Aligning teacher and student schedules to enable Grade 9 teaming helps provide for greater adult monitoring of student progress and engagement than the traditional high school structure enables. This represents a decision about how the school allocates the resources of personnel and staff time, and opting for a model that prioritizes high-touch support for and oversight of Grade 9 students is a key way schools demonstrate that the Grade 9 transition is a core priority. Putting resourcing behind Grade 9-specific programming such as summer bridge and peer mentorship is another avenue that elevates the importance of the freshman year strategy, in addition to meaningfully helping students to successfully enter high school and navigate new expectations and challenges. 

Assigning an administrator whose primary responsibility is oversight of Grade 9 is also a key staffing-related prioritization move (and one that will be explored in a future blog post). Additionally, schools can dedicate specific counselors and support staff to specifically serve the freshman class, lowering the student-to-educator ratio for Grade 9 students. Both unique Grade 9 programming and allocation of staff can be tailored in ways that target specific students identified using data. For example, the on-track coach role is designed to serve incoming students whose middle school performance would indicate a higher likelihood of experiencing difficulty in the transition to high school.

Prioritization as people and empowerment

Perhaps most significantly, leaders can prioritize Grade 9 by ensuring that the educators who teach, counsel, and support freshmen appreciate the uniqueness and importance of that responsibility – and are outstanding in their roles. One RISE partner district, when reorganizing their high schools to prioritize Grade 9, partnered with union leaders to host a luncheon for teachers they wanted to consider shifting to work in Grade 9 based on the quality of their instructional practice and their embodiment of optimism and flexibility in working with students. Working with freshmen presents significant challenges, and in a context organized around supporting students to achieve success in Grade 9, educators likely need to be comfortable having their data under a microscope. But the teachers, counselors, and leaders who are tasked with this important work also must be empowered to be creative in how they pursue the desired outcomes for their students.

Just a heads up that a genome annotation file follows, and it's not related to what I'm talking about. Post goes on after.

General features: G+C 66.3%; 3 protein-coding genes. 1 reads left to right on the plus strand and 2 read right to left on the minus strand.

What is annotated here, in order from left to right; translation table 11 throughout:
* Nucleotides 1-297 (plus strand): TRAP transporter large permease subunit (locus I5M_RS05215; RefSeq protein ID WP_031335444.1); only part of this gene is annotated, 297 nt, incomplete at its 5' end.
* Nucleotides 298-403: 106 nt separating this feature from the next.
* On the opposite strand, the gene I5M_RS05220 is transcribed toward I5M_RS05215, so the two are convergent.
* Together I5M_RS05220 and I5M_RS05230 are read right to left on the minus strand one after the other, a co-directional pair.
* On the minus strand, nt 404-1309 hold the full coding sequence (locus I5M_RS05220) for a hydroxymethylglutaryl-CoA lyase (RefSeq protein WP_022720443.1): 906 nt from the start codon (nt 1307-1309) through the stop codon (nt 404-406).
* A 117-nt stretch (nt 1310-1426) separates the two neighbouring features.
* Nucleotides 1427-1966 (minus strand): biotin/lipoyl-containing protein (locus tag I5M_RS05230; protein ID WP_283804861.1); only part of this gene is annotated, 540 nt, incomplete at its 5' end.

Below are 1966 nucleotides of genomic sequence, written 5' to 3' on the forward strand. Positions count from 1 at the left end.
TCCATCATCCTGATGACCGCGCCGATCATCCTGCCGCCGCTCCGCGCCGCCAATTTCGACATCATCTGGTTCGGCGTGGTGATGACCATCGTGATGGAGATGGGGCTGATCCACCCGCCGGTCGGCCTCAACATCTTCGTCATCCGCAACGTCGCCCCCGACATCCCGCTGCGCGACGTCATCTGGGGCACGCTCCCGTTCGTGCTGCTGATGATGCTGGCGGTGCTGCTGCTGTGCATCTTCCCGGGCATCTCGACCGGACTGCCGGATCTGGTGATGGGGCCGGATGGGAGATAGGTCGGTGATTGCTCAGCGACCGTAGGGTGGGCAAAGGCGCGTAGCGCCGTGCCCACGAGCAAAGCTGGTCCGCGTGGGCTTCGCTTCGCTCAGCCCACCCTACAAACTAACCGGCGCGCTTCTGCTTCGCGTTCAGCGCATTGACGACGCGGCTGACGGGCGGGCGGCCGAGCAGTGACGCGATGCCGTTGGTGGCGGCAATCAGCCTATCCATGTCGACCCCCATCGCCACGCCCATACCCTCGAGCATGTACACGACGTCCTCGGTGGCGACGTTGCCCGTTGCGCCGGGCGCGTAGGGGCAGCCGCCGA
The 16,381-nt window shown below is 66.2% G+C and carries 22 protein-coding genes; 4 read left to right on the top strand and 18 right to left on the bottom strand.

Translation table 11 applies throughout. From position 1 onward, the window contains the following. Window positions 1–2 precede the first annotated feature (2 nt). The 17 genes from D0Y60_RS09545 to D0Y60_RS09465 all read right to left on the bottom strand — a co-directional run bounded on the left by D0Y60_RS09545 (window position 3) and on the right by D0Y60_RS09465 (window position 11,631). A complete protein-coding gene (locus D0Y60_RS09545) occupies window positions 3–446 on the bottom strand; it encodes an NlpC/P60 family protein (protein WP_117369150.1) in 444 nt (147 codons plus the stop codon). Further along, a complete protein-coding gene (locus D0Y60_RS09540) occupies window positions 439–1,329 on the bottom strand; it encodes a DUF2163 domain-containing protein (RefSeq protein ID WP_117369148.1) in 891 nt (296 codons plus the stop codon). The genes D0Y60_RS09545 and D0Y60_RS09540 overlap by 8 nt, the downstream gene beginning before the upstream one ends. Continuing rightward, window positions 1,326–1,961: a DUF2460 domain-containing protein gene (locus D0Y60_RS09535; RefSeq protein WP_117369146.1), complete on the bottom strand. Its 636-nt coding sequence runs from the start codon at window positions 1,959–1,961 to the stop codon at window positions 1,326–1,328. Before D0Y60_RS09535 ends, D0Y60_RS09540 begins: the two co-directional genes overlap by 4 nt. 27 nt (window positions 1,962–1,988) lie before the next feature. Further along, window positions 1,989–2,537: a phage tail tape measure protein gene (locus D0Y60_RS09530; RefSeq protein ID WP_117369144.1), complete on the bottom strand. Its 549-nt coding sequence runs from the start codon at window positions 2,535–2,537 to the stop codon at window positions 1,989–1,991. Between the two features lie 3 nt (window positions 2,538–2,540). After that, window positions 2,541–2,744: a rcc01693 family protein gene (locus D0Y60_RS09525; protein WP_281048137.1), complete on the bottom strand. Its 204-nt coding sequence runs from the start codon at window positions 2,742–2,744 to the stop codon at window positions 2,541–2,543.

When this all comes together, Grade 9 can be a place where schools are at their most innovative and nimble. Leaders who have dedicated time and resources to support collaboration, and who are empowered to be experimental in pursuit of improving outcomes for which they are held accountable, will try new things that may help reform approaches for the school at large. In RISE partner schools, extended day programming, family outreach efforts, equitable grading policies, and new instructional initiatives have been piloted in Grade 9 and, showing promise there, expanded across the high school. In this way, among others, prioritizing Grade 9 hardly comes at the expense of other grade levels. Investing in building strong Grade 9 systems and structures, not to mention improving outcomes for freshman students, can be the tide that lifts all boats in high schools.

Our Grade 9 Summer Symposium explains why we care so much about Grade 9 and underscores why it is the “make-or-break year” for students. We will be hosting our second annual Symposium in June 2023, and would love for you or members of your team to attend! Visit our website to learn more and to register. Also, we invite you to connect with us on Facebook, Twitter, and LinkedIn to stay up-to-date on RISE news and events.